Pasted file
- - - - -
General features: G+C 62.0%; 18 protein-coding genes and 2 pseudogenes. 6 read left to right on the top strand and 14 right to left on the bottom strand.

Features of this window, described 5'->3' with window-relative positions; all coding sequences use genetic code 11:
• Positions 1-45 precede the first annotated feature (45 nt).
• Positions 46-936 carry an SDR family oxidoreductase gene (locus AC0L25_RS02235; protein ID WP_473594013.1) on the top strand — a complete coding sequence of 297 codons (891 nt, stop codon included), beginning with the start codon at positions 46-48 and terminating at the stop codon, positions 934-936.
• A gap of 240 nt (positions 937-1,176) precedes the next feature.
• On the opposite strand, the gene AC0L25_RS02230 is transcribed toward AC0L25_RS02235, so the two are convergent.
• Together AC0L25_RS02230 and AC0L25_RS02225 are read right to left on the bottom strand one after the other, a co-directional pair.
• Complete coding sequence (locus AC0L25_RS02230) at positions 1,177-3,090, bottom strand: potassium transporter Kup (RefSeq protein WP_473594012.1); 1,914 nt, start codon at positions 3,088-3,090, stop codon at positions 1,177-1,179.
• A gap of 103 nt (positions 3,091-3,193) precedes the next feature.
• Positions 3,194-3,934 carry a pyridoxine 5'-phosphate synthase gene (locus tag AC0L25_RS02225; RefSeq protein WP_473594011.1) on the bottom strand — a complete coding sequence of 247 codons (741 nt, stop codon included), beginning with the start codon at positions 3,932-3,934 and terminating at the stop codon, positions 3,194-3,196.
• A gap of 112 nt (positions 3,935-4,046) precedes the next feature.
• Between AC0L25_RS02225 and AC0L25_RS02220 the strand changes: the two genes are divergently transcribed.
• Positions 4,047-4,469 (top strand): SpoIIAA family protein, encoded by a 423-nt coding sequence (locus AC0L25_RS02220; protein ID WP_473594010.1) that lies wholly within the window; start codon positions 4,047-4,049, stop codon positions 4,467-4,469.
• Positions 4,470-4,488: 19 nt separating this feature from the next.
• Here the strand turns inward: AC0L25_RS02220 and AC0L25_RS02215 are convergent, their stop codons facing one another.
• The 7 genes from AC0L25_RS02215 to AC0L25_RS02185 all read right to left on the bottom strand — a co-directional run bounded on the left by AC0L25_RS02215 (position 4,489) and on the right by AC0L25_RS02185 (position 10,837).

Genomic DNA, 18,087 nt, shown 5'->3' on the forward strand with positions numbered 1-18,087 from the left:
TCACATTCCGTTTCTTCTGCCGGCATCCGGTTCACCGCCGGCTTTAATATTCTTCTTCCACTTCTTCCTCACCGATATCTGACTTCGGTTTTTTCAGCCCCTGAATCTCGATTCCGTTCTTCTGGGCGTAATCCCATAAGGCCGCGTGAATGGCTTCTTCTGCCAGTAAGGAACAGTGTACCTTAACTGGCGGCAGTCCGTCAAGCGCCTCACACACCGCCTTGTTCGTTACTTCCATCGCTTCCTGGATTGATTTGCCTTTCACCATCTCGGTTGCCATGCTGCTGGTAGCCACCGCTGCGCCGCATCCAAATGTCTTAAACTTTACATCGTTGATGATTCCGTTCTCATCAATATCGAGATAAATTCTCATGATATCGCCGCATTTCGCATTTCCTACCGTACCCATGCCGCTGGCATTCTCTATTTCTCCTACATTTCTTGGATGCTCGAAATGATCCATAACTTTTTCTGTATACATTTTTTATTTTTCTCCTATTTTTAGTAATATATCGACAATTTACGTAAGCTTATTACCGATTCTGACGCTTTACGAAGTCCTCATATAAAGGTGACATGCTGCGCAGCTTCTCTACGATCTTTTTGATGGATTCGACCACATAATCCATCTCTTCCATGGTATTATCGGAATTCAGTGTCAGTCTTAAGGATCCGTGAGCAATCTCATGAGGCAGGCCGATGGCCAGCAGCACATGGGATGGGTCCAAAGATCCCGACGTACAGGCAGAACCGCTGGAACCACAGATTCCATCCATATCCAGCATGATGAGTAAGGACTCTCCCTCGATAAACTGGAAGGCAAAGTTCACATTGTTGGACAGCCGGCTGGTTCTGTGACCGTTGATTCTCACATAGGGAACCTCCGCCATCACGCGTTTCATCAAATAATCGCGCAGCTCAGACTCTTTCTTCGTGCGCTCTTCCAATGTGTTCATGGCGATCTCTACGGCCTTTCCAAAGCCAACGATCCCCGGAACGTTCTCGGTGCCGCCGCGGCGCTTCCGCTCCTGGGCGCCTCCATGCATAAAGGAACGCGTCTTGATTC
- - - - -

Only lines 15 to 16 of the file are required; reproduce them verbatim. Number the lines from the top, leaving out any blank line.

• Here the strand turns inward: AC0L25_RS02220 and AC0L25_RS02215 are convergent, their stop codons facing one another.
• The 7 genes from AC0L25_RS02215 to AC0L25_RS02185 all read right to left on the bottom strand — a co-directional run bounded on the left by AC0L25_RS02215 (position 4,489) and on the right by AC0L25_RS02185 (position 10,837).